Ours is a nation up for grabs, where both Duck Dynasty and Modern Family are hit television. Most Americans describe themselves as Christians, but then sit idly by and do nothing while every vestige of Christianity is snuffed out of our public institutions. Most Americans want less government until it’s their suckling spot on the welfare state teat being threatened. We’ve gone from red states and blue states to red counties and blue counties, and now to red suburbs and blue inner cities in the same counties. One local weather forecaster says today will be partly sunny, and the guy on the other channel says it will be mostly cloudy.

About the only thing we can agree on is we’re desperate for leadership, and desperation almost always leads to bad decisions. We’re basically trying anything to see what works, which is the political equivalent to grasping at straws or casting lots. We’re one step away from just determining public policy via Powerball.

Maybe it’s just me, but I see this as a tremendous opportunity for us. We’ve got a shot to restore the republic, but we’ve only got one shot.

However, we will not be able to reach this emerging generation and position this country for a long-term rebound without obeying the seventh of my 10 Commandments of Political Warfare: define your opponent before they define themselves and define yourself before your opponent defines you.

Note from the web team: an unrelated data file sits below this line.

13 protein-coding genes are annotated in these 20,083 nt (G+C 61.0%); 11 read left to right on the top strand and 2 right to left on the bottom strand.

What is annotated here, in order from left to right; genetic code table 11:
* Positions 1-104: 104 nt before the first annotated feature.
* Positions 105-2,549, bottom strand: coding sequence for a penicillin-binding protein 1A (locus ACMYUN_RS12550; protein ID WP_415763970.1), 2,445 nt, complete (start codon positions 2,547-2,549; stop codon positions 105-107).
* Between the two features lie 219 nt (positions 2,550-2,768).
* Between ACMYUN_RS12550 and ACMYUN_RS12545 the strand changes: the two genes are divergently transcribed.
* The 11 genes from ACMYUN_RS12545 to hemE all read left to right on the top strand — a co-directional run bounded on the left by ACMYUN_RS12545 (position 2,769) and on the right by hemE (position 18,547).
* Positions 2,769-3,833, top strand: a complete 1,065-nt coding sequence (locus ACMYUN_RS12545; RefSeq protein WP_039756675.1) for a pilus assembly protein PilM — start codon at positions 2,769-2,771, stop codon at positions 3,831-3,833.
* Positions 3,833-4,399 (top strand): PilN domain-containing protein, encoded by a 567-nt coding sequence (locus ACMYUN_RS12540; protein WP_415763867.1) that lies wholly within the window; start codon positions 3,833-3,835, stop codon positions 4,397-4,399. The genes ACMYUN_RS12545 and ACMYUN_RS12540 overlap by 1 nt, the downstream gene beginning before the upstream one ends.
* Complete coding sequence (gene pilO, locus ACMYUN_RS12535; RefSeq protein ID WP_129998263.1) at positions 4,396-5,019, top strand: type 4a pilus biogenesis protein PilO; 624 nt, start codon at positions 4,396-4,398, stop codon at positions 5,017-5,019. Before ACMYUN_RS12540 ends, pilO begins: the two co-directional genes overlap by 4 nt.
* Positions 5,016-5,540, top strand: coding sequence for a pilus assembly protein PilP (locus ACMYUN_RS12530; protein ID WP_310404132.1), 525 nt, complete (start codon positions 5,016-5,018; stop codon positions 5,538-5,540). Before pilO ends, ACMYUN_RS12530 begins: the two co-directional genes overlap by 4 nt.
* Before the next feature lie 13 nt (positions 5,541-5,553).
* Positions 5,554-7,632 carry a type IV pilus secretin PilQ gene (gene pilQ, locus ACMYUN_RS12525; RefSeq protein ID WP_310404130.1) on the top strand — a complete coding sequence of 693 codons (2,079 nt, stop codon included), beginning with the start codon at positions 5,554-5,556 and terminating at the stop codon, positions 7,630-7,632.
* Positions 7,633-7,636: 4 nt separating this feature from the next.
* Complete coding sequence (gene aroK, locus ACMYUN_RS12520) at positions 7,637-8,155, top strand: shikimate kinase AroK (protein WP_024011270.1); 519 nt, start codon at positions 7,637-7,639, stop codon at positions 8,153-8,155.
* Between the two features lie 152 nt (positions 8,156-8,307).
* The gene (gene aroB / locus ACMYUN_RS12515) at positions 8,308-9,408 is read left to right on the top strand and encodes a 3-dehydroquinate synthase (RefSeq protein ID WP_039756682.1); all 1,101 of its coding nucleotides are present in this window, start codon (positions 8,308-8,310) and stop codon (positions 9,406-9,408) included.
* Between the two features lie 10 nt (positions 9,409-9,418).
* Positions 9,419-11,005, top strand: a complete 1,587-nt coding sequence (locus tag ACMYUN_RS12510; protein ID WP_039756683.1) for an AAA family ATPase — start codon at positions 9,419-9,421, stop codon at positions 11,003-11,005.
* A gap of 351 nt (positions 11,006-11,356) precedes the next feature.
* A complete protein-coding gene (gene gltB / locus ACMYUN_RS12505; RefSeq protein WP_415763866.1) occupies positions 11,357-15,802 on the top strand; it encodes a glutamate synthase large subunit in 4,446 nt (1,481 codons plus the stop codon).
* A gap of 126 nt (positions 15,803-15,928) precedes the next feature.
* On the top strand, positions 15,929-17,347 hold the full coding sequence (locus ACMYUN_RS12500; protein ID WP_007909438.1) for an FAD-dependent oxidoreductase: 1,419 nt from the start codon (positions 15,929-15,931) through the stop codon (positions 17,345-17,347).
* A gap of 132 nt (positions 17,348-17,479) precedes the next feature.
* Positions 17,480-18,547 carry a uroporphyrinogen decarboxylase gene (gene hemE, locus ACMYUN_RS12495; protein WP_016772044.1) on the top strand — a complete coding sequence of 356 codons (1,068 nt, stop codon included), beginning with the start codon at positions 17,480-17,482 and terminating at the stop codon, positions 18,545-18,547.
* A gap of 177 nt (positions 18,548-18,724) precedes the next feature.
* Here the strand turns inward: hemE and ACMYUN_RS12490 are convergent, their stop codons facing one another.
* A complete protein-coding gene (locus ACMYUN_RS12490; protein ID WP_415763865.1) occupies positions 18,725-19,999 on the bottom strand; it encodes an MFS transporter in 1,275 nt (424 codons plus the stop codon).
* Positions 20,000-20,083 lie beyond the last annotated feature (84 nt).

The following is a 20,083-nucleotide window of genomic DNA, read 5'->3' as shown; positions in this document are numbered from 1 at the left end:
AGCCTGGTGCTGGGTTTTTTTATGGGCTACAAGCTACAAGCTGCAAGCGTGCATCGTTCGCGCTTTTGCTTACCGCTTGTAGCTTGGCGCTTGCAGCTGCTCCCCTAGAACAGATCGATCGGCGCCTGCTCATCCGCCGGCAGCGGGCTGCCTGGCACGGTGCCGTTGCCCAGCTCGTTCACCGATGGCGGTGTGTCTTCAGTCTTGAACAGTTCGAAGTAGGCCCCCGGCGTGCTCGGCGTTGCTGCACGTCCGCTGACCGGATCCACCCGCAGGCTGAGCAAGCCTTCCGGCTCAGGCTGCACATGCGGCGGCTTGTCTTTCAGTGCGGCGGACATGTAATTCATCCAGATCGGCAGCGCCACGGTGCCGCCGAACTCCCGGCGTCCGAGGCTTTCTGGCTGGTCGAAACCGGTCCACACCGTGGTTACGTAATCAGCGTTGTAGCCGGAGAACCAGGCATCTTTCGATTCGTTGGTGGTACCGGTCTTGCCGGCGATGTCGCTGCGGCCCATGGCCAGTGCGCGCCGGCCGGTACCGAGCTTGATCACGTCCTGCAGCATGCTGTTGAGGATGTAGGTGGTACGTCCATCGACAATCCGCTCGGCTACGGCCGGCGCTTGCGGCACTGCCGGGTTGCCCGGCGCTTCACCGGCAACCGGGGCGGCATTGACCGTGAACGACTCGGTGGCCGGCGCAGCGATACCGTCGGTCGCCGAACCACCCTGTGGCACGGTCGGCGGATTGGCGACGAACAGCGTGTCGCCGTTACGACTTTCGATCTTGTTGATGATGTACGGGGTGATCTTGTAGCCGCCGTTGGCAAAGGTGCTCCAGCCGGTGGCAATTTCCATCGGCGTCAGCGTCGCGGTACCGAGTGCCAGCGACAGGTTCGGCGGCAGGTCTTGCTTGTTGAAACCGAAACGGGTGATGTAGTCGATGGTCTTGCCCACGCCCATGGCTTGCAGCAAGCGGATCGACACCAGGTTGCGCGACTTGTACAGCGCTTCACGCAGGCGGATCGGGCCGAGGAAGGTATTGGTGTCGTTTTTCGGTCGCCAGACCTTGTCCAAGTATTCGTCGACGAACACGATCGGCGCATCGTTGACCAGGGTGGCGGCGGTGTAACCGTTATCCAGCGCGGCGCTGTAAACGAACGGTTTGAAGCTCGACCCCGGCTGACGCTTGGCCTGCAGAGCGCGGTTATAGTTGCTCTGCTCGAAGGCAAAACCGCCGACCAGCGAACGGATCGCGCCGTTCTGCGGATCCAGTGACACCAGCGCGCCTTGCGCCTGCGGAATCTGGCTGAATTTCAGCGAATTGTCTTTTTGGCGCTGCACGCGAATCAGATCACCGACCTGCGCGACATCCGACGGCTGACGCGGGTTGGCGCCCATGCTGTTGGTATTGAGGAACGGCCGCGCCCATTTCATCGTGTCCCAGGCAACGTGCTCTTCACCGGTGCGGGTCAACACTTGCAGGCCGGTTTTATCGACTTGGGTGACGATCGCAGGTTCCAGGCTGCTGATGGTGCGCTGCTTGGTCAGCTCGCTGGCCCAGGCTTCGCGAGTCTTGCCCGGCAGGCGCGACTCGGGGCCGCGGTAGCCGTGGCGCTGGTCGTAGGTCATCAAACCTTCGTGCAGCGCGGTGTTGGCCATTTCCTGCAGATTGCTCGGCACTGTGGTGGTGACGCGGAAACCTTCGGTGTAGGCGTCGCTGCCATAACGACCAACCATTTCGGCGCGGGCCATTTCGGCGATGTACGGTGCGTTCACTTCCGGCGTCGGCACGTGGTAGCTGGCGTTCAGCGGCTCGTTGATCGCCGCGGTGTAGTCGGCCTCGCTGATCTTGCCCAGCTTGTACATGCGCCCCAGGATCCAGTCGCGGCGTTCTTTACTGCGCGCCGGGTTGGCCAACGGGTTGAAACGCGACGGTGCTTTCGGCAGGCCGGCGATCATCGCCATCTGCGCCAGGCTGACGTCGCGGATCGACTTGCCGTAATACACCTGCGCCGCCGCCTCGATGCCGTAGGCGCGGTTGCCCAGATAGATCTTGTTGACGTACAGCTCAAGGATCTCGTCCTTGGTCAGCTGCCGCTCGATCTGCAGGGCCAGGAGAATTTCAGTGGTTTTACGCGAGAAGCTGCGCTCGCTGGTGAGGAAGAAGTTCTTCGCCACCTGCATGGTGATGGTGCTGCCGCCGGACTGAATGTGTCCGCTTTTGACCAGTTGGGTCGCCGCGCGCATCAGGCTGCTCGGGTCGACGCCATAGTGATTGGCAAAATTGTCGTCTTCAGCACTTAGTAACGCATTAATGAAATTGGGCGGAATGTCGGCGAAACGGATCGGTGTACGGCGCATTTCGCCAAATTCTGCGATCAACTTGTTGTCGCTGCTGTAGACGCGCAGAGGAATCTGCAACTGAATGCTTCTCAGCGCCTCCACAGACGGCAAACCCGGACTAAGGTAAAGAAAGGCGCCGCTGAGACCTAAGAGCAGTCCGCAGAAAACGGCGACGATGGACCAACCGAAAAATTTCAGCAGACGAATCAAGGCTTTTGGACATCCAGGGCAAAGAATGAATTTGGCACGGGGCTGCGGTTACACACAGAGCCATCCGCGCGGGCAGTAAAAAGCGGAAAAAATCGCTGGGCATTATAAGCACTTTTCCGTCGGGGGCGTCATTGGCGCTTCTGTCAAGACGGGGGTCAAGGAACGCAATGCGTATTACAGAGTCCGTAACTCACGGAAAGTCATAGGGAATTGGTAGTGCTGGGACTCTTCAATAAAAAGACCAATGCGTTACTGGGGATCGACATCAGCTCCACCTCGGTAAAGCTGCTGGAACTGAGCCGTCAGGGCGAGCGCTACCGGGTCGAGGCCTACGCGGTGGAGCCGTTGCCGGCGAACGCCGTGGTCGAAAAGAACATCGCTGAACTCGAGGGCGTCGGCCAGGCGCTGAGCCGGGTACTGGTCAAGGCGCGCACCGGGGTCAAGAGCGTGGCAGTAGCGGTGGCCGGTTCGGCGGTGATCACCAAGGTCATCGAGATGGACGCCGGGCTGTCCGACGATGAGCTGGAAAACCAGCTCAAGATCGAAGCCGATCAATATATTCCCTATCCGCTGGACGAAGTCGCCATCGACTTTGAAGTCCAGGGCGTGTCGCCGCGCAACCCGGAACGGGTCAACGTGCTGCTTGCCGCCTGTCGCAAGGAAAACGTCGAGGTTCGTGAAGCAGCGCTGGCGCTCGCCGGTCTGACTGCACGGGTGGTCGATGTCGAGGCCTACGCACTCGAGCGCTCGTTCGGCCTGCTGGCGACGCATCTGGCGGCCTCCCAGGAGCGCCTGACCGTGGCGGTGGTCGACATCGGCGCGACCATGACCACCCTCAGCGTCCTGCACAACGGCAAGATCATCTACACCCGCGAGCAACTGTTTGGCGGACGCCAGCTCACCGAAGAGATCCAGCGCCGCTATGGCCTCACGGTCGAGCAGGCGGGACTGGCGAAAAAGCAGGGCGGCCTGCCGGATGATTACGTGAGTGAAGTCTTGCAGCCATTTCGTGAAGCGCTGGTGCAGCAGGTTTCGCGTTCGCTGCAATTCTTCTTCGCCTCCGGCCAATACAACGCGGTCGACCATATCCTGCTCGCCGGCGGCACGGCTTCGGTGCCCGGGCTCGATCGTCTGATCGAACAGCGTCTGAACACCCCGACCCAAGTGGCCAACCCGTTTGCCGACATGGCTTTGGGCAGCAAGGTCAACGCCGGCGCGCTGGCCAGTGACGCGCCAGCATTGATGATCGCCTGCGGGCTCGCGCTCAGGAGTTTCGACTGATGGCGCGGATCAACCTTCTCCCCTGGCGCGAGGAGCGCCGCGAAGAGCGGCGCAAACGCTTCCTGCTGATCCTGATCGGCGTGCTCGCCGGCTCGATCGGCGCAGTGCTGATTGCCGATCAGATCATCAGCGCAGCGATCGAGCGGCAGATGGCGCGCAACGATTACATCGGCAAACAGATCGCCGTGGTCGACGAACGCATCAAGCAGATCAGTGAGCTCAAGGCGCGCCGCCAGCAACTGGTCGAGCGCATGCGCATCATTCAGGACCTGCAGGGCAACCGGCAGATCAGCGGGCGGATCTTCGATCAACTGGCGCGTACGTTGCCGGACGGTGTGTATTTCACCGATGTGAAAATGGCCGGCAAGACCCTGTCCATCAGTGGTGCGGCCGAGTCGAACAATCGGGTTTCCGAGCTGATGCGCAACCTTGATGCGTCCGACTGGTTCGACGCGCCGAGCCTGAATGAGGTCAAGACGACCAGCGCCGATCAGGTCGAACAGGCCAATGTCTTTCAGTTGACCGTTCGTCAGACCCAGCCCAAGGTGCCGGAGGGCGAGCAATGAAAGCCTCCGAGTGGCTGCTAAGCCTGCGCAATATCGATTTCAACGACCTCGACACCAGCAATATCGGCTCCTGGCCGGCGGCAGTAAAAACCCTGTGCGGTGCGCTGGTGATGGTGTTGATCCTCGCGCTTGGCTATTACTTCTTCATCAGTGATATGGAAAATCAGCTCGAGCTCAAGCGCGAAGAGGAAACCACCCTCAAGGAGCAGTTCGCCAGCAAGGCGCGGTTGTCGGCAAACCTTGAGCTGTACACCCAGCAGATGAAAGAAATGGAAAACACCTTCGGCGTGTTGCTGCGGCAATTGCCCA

Almost all of the terminology we take for granted our culture has redefined to the point the emerging generations are ignorant of what we’re talking about. They have become living, breathing examples of the Hegelian Dialectic, which is when the thesis (the argument) and its antithesis (counter-argument) end up merging into a synthesis (narrative), and they become virtually indistinguishable from one another.

Thus, the emerging generation hasn’t rejected the American dream. It hasn’t even considered it.

We’ve stopped competing in the arena of ideas, so we’ve left them with no choice but to accept the synthesized narrative (Hegelian Dialectic) they’ve been sold in government school. Thus, they believe the Constitution calls for the separation of church and state, there is no such thing as transcendent truth, and moral absolutes don’t exist. So if we’re going to engage this emerging generation, we’re going to have to define our terms and ourselves clearly and explicitly.

What I have found when interacting with those who don’t share my worldview is that when I clearly define what I believe and why I believe it, the more credibility I develop with them, and the more willing they are to engage me in the arena of ideas—provided I do one thing.

I must apply my standard consistently.

Since we are no longer a silent majority in this country, we cannot just continue to subjectively admonish Democrats and provide Republicans political exoneration for their repeated violations of our principles and expect to get our way on Election Day. In this next phase of the culture war, we’re going to need converts to our side, and in this day and age no one wants to sign up with a bunch of hypocrites. If we want the culture at-large to accept our truth claims then we must have integrity in applying them.